For better or for worse, Savage provides real-time exegesis of the commandment against adultery in dialogue with the immensely varied norms and habits of his readers. Modern monogamy faces manifold pressures. Travel, childcare, the arbitrary intrusion of old flames and newfound fetishes, the freshly expanded online world of anonymous exploration, the relative ease of hiding affairs, the moving target of marital expectations—all these turn up in questions asked of Savage.
Today more than ever, by the time people get married they have had a great number of prospective partners to choose from—and the freedom to be apprenticed into sexual and domestic life with them. Yet married people seem no less given to dissatisfaction. When such dissatisfaction arises in situations where children are involved, Savage—to his considerable credit—stresses family stability. (Children "deserve whatever stability and continuity you can provide for them between infidelities," he advises a married person in the grip of a delusional fixation on an old lover.)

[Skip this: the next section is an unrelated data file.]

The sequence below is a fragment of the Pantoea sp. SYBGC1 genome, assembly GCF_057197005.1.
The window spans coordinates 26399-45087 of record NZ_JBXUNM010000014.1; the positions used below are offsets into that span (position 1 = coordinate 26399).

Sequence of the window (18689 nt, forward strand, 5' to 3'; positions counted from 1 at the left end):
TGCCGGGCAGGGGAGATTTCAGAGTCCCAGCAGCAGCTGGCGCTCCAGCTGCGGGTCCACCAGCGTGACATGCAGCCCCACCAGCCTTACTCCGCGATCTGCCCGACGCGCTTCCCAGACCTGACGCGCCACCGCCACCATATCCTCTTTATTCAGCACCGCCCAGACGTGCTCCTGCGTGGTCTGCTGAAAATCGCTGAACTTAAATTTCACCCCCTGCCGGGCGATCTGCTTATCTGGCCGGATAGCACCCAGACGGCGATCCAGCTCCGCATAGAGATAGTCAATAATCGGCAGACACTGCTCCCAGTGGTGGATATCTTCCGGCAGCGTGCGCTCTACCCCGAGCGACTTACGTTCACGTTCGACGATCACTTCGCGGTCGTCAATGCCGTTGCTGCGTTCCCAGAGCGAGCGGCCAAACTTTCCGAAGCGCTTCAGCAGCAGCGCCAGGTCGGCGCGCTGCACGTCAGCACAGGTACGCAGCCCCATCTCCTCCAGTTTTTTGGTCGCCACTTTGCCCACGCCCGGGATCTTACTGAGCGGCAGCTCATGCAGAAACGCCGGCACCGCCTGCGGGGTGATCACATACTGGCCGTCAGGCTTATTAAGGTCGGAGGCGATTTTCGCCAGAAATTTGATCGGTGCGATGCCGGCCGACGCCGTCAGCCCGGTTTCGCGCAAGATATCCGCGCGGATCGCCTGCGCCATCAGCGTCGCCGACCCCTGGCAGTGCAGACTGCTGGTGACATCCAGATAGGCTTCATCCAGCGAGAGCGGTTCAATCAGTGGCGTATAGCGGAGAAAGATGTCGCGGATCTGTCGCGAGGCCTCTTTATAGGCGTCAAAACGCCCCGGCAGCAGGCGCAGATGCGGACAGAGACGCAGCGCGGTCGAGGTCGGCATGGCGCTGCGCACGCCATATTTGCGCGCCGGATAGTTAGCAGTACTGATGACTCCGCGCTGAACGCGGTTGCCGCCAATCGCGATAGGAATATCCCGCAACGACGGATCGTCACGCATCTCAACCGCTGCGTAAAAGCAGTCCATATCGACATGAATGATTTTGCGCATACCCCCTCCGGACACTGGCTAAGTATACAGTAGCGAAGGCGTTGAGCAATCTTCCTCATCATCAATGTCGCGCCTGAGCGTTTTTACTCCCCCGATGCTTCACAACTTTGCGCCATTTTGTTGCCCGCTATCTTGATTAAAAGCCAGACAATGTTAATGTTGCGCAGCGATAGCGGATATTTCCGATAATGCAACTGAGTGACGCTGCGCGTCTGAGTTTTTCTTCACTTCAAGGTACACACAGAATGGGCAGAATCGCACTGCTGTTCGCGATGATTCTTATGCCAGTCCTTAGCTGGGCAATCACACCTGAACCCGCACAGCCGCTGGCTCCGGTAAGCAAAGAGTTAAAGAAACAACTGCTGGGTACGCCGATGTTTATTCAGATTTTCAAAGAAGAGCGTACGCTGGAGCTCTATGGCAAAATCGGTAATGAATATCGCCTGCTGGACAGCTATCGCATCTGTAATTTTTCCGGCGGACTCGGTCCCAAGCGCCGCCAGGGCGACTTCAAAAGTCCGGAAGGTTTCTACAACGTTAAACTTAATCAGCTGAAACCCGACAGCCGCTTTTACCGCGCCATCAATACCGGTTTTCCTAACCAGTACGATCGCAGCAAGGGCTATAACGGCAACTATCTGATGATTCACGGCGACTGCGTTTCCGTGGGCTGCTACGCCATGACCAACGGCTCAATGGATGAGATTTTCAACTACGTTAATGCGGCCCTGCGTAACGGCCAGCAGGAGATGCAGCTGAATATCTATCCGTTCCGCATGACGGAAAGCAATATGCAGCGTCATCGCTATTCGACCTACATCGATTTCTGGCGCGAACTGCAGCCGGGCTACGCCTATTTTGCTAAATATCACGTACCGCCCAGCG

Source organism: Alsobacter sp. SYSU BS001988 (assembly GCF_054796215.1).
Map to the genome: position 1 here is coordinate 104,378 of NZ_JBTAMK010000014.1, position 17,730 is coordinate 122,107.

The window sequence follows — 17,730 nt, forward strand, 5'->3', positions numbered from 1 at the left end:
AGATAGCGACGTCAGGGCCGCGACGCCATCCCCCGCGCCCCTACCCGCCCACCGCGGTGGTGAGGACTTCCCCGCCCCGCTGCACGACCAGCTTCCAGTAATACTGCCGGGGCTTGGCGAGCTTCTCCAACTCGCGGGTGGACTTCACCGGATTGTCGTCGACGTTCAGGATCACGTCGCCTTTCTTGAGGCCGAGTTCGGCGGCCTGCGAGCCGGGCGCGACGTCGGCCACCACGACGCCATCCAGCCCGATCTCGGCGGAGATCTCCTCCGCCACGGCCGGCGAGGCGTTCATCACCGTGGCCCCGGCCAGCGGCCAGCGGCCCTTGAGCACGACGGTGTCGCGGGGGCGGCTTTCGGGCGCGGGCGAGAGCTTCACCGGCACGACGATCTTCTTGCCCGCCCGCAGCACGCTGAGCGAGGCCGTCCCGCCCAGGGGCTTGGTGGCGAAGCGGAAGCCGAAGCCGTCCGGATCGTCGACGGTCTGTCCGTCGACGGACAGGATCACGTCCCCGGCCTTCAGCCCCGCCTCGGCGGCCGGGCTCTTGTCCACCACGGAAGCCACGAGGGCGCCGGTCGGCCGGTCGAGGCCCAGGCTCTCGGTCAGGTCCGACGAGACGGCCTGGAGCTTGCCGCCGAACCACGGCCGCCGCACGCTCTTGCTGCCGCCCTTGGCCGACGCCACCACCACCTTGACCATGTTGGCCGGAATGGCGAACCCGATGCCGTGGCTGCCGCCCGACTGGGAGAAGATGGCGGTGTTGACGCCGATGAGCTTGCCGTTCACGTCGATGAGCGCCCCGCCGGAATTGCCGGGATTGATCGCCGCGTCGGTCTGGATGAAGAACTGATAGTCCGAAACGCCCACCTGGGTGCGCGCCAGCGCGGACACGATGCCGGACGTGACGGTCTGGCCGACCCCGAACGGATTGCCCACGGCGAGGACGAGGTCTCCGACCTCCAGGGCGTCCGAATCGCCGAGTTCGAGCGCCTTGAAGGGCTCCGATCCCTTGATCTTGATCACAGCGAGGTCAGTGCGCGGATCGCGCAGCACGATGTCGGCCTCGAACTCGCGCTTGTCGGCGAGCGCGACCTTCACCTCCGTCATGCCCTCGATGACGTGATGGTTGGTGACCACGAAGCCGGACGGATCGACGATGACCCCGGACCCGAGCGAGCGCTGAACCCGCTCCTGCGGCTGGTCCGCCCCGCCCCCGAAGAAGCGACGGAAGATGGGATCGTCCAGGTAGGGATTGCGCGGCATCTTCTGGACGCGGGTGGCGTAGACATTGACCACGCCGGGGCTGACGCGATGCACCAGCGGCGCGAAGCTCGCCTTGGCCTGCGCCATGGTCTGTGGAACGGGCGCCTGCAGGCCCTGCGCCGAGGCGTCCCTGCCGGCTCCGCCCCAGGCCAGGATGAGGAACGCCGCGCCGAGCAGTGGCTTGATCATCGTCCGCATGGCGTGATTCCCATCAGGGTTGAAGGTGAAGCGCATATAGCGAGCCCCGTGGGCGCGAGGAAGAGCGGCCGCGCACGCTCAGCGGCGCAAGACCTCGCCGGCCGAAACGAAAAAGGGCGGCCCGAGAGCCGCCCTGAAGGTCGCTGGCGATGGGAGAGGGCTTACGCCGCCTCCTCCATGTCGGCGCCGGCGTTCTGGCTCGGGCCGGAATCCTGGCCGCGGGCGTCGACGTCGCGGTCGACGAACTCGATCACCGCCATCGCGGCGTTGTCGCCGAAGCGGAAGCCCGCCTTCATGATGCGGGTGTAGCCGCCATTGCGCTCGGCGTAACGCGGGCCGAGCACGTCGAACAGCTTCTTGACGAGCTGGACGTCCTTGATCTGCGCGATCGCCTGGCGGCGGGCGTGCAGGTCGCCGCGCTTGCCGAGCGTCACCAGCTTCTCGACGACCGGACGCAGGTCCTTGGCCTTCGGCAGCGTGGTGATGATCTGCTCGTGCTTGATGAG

He also urges forgiveness wherever possible. To a correspondent whose spouse lapsed in a way that fell far short of adultery, Savage offers this: "A successful marriage is basically an endless cycle of wrongs committed, apologies offered, and forgiveness granted, all leavened by the occasional orgasm."
In refereeing tough questions about monogamy and its variations, Savage arguably upholds the substance, if not the letter, of the adultery commandment. The frankness and realism with which he handles such questions provide a sharp contrast to the tepid affirmations and bashful silences that characterize much mainline preaching and thinking on sex.